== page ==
4 Strategies to Develop & Retain Diverse Early Career Professionals

Written By: Chelsea C. WilliamsFounder & CEO, Reimagine Talent Co.

To build and maintain a diverse workforce employers must consciously intentionally engage underrepresented talent throughout the employee life cycle. 

This article will explore practical strategies organizations can take to empower the next generation.

Strategy #1: Help college students build occupational identity.

According to the American Psychological Association, occupational identity is “the conscious awareness of oneself as a worker.” In other words, this refers to whether or not a student can see him or herself in a certain role or industry: does their identity fit this occupation? A student’s own perception of their identity and limitations can be affected by many factors, including family, friends, education, the media, etc. 

Some barriers that may prevent a student from pursuing a job role or career they are interested in are:

  • Experiences of being an “only” (when students are the only employee in their identity group, i.e. the only Black employee, the only woman, or the only LGBTQ+ worker)
  • Bias and stereotypes
  • Impostor feelings (when students believe they are inadequate or incompetent for the job)
  • Economic realities

Strategy #2: Commit to foster an environment of belonging.

Creating processes to recruit diverse talent is a great first step, but focusing only on recruitment is not enough. Organizations must also focus on building an inclusive environment in order to retain talent.

Ideally, organizations would have an early-career talent strategy that supports key performance indicators around people and culture. Some KPIs that promote inclusion and belonging include:

  • The number of internal resource groups and affinity groups and their overall level of satisfaction.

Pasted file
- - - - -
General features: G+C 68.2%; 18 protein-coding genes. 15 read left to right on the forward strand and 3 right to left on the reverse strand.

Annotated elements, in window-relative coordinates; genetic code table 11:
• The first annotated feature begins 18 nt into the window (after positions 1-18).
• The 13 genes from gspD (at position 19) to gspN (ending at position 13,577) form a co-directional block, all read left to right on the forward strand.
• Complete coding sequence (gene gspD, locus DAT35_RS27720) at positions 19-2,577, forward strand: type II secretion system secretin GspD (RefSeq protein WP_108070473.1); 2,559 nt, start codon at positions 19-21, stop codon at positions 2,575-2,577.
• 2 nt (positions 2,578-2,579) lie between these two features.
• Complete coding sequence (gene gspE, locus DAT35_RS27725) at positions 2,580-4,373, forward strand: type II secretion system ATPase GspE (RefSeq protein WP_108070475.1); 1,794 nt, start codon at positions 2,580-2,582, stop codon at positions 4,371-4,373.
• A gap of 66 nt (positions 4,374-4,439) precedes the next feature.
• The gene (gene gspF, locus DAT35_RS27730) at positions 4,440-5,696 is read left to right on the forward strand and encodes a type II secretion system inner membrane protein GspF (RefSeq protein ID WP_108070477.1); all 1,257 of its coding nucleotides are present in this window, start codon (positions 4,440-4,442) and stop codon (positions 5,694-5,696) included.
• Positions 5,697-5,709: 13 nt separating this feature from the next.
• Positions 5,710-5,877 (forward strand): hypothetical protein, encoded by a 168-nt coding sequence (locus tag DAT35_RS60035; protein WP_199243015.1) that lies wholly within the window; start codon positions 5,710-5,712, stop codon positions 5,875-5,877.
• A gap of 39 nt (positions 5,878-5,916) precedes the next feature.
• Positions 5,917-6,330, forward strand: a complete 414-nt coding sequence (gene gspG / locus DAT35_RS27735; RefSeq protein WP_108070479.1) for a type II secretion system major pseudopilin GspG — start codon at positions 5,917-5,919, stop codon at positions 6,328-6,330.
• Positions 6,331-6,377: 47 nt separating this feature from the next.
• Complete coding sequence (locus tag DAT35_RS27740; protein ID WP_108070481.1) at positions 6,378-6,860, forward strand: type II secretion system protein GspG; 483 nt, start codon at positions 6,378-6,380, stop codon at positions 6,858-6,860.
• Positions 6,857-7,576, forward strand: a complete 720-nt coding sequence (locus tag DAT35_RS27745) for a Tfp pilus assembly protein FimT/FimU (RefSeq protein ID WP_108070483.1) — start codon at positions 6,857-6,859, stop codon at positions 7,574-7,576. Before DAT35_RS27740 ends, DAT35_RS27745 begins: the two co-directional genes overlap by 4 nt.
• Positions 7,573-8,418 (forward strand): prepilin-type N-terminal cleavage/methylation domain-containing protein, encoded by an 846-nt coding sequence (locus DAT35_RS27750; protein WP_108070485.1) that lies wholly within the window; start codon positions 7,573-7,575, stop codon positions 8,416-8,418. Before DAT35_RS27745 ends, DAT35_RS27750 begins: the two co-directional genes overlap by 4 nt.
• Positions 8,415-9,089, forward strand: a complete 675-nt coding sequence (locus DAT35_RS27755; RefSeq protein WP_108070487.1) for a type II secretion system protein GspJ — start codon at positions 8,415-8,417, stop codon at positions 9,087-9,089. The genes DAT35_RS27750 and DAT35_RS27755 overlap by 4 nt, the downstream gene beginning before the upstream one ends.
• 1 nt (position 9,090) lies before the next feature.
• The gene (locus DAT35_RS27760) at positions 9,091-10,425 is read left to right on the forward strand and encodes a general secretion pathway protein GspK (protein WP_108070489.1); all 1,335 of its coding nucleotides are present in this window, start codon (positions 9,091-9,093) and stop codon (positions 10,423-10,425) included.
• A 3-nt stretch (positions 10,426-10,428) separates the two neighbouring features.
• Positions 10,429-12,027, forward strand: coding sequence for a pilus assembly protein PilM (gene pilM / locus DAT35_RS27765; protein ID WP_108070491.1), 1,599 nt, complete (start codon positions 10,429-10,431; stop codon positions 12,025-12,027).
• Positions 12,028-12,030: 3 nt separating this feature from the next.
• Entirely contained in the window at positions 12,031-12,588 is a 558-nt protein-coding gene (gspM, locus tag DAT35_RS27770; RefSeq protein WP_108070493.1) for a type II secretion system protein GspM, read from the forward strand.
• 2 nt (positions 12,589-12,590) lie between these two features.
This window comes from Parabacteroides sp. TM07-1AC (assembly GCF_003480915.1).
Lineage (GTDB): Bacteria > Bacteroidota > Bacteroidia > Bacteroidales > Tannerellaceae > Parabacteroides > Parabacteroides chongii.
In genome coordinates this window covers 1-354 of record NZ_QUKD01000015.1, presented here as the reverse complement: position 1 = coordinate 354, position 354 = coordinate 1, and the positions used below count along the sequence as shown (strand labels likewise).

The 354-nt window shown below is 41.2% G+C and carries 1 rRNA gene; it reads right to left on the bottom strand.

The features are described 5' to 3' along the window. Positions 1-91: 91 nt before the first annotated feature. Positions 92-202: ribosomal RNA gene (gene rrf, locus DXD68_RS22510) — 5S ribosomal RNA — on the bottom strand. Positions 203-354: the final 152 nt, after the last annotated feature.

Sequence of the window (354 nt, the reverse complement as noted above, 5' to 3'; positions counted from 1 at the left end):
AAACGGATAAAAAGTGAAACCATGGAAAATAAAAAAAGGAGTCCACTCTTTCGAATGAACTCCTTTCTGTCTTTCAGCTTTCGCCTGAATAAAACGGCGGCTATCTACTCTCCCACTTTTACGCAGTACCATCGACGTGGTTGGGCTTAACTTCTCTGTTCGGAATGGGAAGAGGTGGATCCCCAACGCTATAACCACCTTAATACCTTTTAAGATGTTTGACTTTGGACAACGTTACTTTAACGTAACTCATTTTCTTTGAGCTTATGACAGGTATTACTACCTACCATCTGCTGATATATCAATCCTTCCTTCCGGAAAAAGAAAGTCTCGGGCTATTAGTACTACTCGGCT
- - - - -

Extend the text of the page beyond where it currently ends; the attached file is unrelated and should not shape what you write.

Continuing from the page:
• Retention figures (i.e. length of service).
  • Employee satisfaction survey results (make sure there is a category for inclusion and belonging).
  • Whether or not there is an increase in referrals (particularly from underrepresented populations).

It is also critical for employers to know how early-career professionals experience the organization. This information can be gathered in an employee pulse survey. Some insights to measure in this survey are:

  • Value for unique identity and experiences
  • Impression of manager-employee relationship
  • Access to resources and training
  • Support around career growth
  • Satisfaction around reward (compensation)
  • Clarity around how to advance and get promoted
  • Perception of employer’s commitment to DEI
  • Perception of actions taken against the communicated goals

Strategy #3: Place values at the center of your organization.

Values are very important to Gen Z workers. Research has shown that these employees:

  • Want to make a positive impact on the world through their work.
  • Prefer organizations that prioritize a healthy work-life balance.
  • Seek employers who value causes such as sustainability, climate change, social justice, and wellness.

Consider authenticity a key factor when deciding whether or not to join an organization. 

Strategy #4: Provide talent development for emerging professionals.

Gen Z workers highly value advancement opportunities in their place of work. They want to be challenged and want to find success through opportunities to broaden their skill sets and be more entrepreneurial. 

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